If the leaves turn yellow, it can signify several problems, including nutrient deficiency, drought stress, or disease. 

However, in some cases, yellow leaves are simply the result of average growth. For example, if you notice that the leaves start to turn yellow after a few weeks, in this case, trim off the yellow leaves and prepare for more growth.

Grow Basil from Cuttings
How to Grow Basil from Cuttings? 3

Care For Growing Basil From Cuttings

  • Care for growing basil from cuttings starts with ensuring the planting area has nutrient-dense soil with a pH level between 6 and 7.5.
  • The ideal place to grow basil is an outdoor spot that receives six to eight hours of sunlight each day.
  • Water the plant daily, making sure the soil is moist but not soggy. Fertilize every two weeks using a balanced fertilizer or compost tea.
  • When harvesting basil, cut the stem about two inches above where a pair of leaves meet the stem. This will encourage new growth.
  • Pinching off flower buds as they appear will also promote full, leafy growth.

Tips Worth Considering

  • The cuttings should be at least 1 inch tall.
  • Don’t plant the cutting near other plants, but put it where you want it to grow.
  • Place the cuttings 2 feet apart from each other in your garden.

Can Basil Be Grown From Cuttings?

Can basil be grown from cuttings? The answer is yes! Basil is an easy-to-grow herb that can be propagated from cuttings.

To do this, take a cutting from an existing basil plant and place it in water. After a few weeks, roots will begin to form, and the cutting can then be transplanted into the soil. The new basil plant will be identical to its parent with proper care.

Plant the cutting in moist potting soil and keep it warm and humid until new growth appears. With a little patience and care, you can easily propagate basil at home, and growing basil from cuttings is possible.

When Is The Best Time To Plant Basil From Cuttings?

Spring is the best time to plant basil from cuttings, but you can grow it in the fall if the weather is warm. Basil is a tropical plant and does not like cold weather, so it is best to wait until the weather has warmed up before planting.

When transplanting, choose a spot that has good drainage and is in full sun. With a bit of care, you will soon have a bountiful harvest

How Long Does It Take To Grow Basil From Cuttings?

While this can be done with many different kinds of plants, it is important to know the proper techniques for each type of plant.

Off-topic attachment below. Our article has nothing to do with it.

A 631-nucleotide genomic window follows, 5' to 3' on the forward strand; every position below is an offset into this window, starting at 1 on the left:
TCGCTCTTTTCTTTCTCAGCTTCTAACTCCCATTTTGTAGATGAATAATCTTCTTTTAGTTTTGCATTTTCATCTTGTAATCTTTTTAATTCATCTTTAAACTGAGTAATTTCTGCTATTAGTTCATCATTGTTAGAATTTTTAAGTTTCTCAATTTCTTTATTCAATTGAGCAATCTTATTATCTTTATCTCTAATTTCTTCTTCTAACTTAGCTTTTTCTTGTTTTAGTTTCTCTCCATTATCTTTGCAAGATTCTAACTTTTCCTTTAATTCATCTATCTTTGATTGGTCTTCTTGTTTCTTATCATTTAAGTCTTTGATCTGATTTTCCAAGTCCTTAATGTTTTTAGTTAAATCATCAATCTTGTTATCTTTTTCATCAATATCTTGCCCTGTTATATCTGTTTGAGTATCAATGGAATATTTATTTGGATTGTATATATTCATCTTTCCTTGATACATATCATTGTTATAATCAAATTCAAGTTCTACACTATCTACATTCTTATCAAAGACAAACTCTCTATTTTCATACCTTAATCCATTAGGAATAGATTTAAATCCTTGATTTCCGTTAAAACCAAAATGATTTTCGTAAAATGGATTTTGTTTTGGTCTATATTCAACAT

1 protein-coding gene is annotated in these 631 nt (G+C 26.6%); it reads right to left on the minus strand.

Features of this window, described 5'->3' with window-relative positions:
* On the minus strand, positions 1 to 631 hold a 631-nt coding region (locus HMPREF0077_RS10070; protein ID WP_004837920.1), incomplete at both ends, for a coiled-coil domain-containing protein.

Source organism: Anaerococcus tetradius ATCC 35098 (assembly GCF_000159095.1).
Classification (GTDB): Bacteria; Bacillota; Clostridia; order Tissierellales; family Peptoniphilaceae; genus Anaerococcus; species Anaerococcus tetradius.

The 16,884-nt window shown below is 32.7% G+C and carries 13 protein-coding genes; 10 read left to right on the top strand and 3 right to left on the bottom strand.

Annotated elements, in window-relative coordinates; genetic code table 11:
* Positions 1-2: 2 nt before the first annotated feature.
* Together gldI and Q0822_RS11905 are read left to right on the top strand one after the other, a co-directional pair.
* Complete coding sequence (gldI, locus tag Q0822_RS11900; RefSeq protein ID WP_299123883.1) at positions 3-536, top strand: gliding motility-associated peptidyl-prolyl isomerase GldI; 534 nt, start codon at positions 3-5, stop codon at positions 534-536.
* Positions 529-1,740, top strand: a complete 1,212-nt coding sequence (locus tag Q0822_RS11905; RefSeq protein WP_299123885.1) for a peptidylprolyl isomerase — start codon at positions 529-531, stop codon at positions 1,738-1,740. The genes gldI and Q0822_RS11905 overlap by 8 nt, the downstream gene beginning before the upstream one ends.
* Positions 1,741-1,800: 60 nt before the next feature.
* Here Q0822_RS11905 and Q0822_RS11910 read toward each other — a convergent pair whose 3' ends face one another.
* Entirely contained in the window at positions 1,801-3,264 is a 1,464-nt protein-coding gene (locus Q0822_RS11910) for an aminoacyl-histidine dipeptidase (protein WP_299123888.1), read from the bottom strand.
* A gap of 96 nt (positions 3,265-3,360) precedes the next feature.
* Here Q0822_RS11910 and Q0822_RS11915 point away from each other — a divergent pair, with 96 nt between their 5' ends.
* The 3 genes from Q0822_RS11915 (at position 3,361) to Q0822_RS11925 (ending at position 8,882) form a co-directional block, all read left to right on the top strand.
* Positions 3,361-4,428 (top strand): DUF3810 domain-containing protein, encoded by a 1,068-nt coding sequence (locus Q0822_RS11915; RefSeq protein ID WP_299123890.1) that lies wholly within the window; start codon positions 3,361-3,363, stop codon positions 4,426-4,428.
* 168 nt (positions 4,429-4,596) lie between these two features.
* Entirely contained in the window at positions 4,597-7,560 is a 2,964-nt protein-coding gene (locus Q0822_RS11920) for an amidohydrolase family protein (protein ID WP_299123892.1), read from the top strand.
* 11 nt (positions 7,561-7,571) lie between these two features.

With most plants, you will want to let the roots grow about 2 inches before planting the cutting in soil. This gives the plant time to develop a robust root system to support new growth. The cuttings will take 12 days to 18 days, from start to finish.

It is important to keep the soil moist and avoid exposing the plant to direct sunlight during this time.

Where Do You Cut Basil For Growth?

Cut the main stem about a quarter inch above the leaf buds for a fuller, bushier plant. This encourages the plant to grow more lateral branches.

However, if you want a taller plant, cut the main stem just above a node (the point where leaves and stems branch off). This encourages the plant to grow taller instead of wider. Whatever method you choose, use sharp pruning shears and make clean cuts to ensure that your plant grows healthy and strong.

How Long Does It Take For Basil Cuttings To Root In Water?

How long does it take for basil cuttings to root in water? Depending on the size of the cutting, it can take anywhere from two to four weeks.

The easiest way to tell if your basil cutting has rooted is to use a clear glass. This way, you can keep an eye on the progress. Every few days, check the water level and change the water if needed. Once you see roots growing, leave the cutting alone until the roots are about 2 inches long.

Why Are My Basil Cuttings Dying?

Basil is a notoriously finicky plant, and even experienced gardeners often have trouble keeping it alive. The two most common causes of death are overwatering and underwatering, but temperature stress, lighting problems, disease, or pests can also be blamed.

If your basil plant is wilting or dying, determine which of these factors is the most likely culprit.

Why Did My Cut Basil Wilt When I Put It In Water?

The cause is likely too much or too little water. The cuttings will struggle to take up water if the soil is too dry. On the other hand, the roots may rot if the soil is too wet. 

The key is to provide just enough water to keep the soil moist without making it soggy. In most cases, watering once or twice a week should be sufficient.

Miswatering causes most wilt issues. Basil wilts in dry soil. Most garden plants need 1 inch of water once or twice weekly, but the top inch of soil may need more.

Bottom Line

Basil is an easy herb to propagate from cuttings. If you want to start growing, the process takes a little longer, but it’s worth it for the fresh taste of homegrown basil.

Follow the above-mentioned simple steps, and you’ll enjoy your homegrown basil in no time! Have you ever grown basil from cuttings? What tips would you add to this guide?